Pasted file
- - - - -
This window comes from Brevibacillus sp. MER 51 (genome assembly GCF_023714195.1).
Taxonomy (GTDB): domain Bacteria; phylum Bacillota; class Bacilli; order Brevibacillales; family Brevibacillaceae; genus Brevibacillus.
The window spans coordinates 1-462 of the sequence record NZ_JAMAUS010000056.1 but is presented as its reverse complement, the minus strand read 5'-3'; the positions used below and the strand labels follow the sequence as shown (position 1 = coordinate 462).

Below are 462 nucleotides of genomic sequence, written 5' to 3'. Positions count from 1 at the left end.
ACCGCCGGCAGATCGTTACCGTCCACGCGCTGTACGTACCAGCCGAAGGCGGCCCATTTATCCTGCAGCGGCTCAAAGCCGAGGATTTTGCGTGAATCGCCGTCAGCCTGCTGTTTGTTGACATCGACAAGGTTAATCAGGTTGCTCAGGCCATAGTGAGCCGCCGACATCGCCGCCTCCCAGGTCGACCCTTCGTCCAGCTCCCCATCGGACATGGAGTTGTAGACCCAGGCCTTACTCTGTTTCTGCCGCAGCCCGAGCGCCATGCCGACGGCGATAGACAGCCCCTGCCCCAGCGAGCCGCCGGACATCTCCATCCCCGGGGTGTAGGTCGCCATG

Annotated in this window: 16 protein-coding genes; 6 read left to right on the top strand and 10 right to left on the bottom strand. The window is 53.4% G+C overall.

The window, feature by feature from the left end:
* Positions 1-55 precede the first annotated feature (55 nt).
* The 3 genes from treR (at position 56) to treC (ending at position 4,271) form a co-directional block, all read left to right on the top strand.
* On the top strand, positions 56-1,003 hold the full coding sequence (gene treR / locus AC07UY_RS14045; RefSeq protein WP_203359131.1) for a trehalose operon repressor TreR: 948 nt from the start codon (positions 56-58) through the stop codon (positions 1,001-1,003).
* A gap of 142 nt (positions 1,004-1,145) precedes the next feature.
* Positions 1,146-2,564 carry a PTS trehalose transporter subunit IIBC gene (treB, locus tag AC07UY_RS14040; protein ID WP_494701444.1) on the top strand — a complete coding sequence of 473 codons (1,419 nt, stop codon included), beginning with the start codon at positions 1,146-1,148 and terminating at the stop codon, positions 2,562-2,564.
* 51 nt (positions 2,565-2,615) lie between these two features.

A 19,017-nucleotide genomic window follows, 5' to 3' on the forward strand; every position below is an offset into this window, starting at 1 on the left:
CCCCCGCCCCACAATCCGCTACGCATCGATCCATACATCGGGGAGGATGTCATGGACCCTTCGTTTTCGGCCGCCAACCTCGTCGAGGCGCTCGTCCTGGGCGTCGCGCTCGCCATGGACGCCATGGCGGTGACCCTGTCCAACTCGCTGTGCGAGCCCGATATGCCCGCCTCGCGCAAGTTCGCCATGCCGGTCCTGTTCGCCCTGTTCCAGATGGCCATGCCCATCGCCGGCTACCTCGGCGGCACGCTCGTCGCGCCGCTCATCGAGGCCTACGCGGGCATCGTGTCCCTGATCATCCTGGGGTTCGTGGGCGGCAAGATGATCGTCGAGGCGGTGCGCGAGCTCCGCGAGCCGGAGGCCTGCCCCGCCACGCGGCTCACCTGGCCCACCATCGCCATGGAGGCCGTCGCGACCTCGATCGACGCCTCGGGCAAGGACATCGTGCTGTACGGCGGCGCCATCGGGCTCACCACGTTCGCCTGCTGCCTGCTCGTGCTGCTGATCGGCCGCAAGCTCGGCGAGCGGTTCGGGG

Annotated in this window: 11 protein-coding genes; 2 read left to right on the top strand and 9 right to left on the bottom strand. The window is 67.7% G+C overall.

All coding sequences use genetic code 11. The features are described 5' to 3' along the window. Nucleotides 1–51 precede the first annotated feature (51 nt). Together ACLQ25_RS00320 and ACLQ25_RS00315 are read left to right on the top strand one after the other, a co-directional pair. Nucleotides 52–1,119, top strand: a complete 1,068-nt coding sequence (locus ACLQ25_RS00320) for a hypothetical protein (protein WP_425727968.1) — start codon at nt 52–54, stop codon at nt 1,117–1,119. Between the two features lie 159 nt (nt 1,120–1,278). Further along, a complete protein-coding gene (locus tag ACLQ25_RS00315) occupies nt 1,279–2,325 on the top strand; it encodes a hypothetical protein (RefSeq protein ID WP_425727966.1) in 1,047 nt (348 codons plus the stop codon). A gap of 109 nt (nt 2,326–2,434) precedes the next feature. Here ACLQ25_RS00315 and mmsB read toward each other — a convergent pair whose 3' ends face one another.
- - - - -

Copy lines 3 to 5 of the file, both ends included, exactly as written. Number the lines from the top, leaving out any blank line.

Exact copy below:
The window spans coordinates 1-462 of the sequence record NZ_JAMAUS010000056.1 but is presented as its reverse complement, the minus strand read 5'-3'; the positions used below and the strand labels follow the sequence as shown (position 1 = coordinate 462).

Below are 462 nucleotides of genomic sequence, written 5' to 3'. Positions count from 1 at the left end.
ACCGCCGGCAGATCGTTACCGTCCACGCGCTGTACGTACCAGCCGAAGGCGGCCCATTTATCCTGCAGCGGCTCAAAGCCGAGGATTTTGCGTGAATCGCCGTCAGCCTGCTGTTTGTTGACATCGACAAGGTTAATCAGGTTGCTCAGGCCATAGTGAGCCGCCGACATCGCCGCCTCCCAGGTCGACCCTTCGTCCAGCTCCCCATCGGACATGGAGTTGTAGACCCAGGCCTTACTCTGTTTCTGCCGCAGCCCGAGCGCCATGCCGACGGCGATAGACAGCCCCTGCCCCAGCGAGCCGCCGGACATCTCCATCCCCGGGGTGTAGGTCGCCATG